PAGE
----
If f(x) ≧ 0 for x in the interval [a, b], how do we calculate the area A of the plane region that lies between the curve y = f(x) and the x-axis over the interval [a, b]?


Example

Consider this graph.

Unlike the prior example which correlated the way that distance varied with respect to time, this new graph shows how velocity varies with respect to time, given with the function y = f(t). So f(t) gives us the velocity of the car at time t. This means that the area under the curve within the time interval [a, b] gives us the distance the car travels between time a and time b.

Text summary and images from:
Edwards & Penney: Calculus. New Jersey: Prentice Hall, 2002, pp.2; 45-47.

Transcendental Equations in Edwards & Penney's Calculus


presentation of Edwards & Penney's work, by Corry Shores
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Edwards & Penney's Calculus is an incredibly-impressive, comprehensive, and understandable book. I highly recommend it.

[Search Blog Here. Index-tags are found on the bottom of the left column.]

[I your author am not a mathematician; I am merely an admirer of Edwards & Penney's wonderful calculus book. Please consult the text or other references to be certain about anything in the summary below. I mean this emphatically.]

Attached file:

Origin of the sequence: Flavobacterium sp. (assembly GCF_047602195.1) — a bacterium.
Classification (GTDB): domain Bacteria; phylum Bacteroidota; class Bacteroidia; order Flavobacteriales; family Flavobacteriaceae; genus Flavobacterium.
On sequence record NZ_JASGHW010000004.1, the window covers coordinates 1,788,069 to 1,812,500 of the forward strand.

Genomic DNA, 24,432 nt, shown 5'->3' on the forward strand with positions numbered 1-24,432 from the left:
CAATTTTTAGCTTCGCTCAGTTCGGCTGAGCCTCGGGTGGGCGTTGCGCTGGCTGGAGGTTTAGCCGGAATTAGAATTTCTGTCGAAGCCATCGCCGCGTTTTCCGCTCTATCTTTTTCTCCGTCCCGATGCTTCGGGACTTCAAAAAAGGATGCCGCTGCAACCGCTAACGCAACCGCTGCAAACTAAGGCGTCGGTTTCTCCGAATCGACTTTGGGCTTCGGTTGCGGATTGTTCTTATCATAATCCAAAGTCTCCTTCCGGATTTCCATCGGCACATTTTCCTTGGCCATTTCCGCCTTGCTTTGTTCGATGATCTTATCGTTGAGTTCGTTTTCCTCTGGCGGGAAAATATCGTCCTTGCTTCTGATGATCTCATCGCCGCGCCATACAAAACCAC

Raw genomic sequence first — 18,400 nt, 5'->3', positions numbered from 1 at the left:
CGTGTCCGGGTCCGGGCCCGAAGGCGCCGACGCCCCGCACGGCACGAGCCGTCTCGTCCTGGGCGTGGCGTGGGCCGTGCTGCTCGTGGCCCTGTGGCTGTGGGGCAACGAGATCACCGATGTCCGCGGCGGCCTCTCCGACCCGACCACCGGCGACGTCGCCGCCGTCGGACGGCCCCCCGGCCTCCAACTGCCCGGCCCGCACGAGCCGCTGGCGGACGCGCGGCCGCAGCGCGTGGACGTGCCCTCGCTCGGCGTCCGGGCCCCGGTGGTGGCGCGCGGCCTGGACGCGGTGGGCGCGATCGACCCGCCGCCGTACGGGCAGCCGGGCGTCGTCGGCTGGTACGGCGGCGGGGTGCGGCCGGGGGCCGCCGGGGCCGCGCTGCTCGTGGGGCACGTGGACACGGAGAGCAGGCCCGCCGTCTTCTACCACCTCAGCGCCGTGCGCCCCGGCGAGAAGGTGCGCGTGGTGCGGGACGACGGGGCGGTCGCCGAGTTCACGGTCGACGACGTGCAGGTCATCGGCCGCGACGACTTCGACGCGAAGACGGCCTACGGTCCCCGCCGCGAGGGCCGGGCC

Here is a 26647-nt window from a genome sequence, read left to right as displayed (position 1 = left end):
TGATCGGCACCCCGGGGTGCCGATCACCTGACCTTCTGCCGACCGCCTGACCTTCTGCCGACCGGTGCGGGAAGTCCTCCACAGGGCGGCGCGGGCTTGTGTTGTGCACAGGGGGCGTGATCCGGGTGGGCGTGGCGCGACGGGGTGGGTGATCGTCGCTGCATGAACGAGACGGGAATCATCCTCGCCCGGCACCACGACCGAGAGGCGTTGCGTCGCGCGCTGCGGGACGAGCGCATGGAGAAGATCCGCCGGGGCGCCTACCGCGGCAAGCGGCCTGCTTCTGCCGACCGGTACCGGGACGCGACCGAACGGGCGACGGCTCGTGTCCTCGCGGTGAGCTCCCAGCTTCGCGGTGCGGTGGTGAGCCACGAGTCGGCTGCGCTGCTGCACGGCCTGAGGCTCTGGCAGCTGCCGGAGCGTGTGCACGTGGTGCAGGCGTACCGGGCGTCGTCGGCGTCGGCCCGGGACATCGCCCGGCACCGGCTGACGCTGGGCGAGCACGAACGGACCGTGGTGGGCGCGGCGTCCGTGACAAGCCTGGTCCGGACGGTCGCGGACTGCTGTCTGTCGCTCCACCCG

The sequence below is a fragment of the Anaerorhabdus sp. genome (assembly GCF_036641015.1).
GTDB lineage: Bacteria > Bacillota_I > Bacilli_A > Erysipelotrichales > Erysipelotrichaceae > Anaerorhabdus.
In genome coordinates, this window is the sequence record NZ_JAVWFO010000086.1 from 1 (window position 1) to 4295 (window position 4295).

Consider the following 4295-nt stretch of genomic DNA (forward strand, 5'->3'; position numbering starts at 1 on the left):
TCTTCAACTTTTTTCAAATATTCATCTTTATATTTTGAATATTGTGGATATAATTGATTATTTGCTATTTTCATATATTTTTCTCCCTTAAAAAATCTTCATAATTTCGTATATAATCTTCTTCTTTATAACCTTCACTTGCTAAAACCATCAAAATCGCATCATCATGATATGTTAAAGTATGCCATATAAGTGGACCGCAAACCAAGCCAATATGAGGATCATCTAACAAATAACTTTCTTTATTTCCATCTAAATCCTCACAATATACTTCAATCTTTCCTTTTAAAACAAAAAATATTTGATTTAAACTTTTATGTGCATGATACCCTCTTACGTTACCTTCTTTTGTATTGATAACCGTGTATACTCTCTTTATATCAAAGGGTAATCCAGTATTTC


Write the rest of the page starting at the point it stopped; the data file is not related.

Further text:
Transcendental Equations in Edwards & Penney's Calculus


What do transcendental equations got to do with you?

Because they are all transcendental equations, see the got-to-do entries for trigonometric, exponential, and logarithmic functions.


Brief Summary

The solution to transcendental equations with the form f(x) = g(x) is the intersections of the graphs of the functions.


Points Relative to Deleuze

Again, because they are all transcendental equations, see the got-to-do entries for trigonometric, exponential, and logarithmic functions.


Summary of
Edwards & Penney
Calculus

Chapter 1: Functions, Graphs, and Models
Section 1.4: Transcendental Functions

Subsection 5: Transcendental Equations


We previously examined trigonometric, exponential, and logarithmic functions. These are all types of transcendental functions. Equations that include transcendental functions within them may have infinitely many solutions. Yet they might also have just a finite number of solutions. Edwards and Penney note one approach to dealing with transcendental equations. We might render them as

f(x) = g(x)

"where both the functions f and g are readily graphed." (p.40d) Wherever graphs y = f(x) and y = g(x) intersect are the solutions to the equation.


Example

Consider these graphs


There is a single point where graphs y = x and y = cos x. This means that the equation x = cos x has only one solution. The graphs also tell us that the solution lies within the interval (0, 1).

Text summary and images from:
Edwards & Penney: Calculus. New Jersey: Prentice Hall, 2002, pp.40-41.

Deleuze Cinema Update: Final Judgment. Orson Welles. The Stranger


by Corry Shores
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There is a new Deleuze Cinema Project entry. Click on the link below.

The Nature of Logarithmic Functions. Logarithmic Functions in Edwards & Penney's Calculus

Edwards & Penney's Calculus is an incredibly-impressive, comprehensive, and understandable book. I highly recommend it.

[Search Blog Here. Index-tags are found on the bottom of the left column.]